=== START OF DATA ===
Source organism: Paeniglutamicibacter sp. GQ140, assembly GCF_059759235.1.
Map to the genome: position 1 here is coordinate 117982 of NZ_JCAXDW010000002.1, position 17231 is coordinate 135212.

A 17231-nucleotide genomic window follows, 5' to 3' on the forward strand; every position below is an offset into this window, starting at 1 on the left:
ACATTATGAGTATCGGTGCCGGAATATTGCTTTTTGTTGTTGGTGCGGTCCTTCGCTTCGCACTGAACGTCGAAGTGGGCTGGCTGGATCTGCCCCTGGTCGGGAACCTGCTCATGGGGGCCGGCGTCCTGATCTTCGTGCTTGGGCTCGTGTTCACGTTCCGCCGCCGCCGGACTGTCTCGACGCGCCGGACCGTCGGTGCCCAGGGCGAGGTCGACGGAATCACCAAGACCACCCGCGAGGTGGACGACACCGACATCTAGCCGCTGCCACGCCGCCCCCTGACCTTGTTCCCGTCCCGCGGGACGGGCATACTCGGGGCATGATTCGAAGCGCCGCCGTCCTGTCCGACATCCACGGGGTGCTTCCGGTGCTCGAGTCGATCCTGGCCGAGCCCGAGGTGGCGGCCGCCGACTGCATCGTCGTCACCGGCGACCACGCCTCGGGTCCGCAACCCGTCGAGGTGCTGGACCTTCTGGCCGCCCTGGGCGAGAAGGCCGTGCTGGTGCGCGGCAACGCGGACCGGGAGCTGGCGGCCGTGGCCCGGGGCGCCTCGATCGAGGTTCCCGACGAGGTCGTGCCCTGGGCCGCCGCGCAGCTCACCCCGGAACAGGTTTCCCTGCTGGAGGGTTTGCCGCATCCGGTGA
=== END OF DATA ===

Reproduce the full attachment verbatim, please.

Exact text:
Source organism: Paeniglutamicibacter sp. GQ140, assembly GCF_059759235.1.
Map to the genome: position 1 here is coordinate 117982 of NZ_JCAXDW010000002.1, position 17231 is coordinate 135212.

A 17231-nucleotide genomic window follows, 5' to 3' on the forward strand; every position below is an offset into this window, starting at 1 on the left:
ACATTATGAGTATCGGTGCCGGAATATTGCTTTTTGTTGTTGGTGCGGTCCTTCGCTTCGCACTGAACGTCGAAGTGGGCTGGCTGGATCTGCCCCTGGTCGGGAACCTGCTCATGGGGGCCGGCGTCCTGATCTTCGTGCTTGGGCTCGTGTTCACGTTCCGCCGCCGCCGGACTGTCTCGACGCGCCGGACCGTCGGTGCCCAGGGCGAGGTCGACGGAATCACCAAGACCACCCGCGAGGTGGACGACACCGACATCTAGCCGCTGCCACGCCGCCCCCTGACCTTGTTCCCGTCCCGCGGGACGGGCATACTCGGGGCATGATTCGAAGCGCCGCCGTCCTGTCCGACATCCACGGGGTGCTTCCGGTGCTCGAGTCGATCCTGGCCGAGCCCGAGGTGGCGGCCGCCGACTGCATCGTCGTCACCGGCGACCACGCCTCGGGTCCGCAACCCGTCGAGGTGCTGGACCTTCTGGCCGCCCTGGGCGAGAAGGCCGTGCTGGTGCGCGGCAACGCGGACCGGGAGCTGGCGGCCGTGGCCCGGGGCGCCTCGATCGAGGTTCCCGACGAGGTCGTGCCCTGGGCCGCCGCGCAGCTCACCCCGGAACAGGTTTCCCTGCTGGAGGGTTTGCCGCATCCGGTGA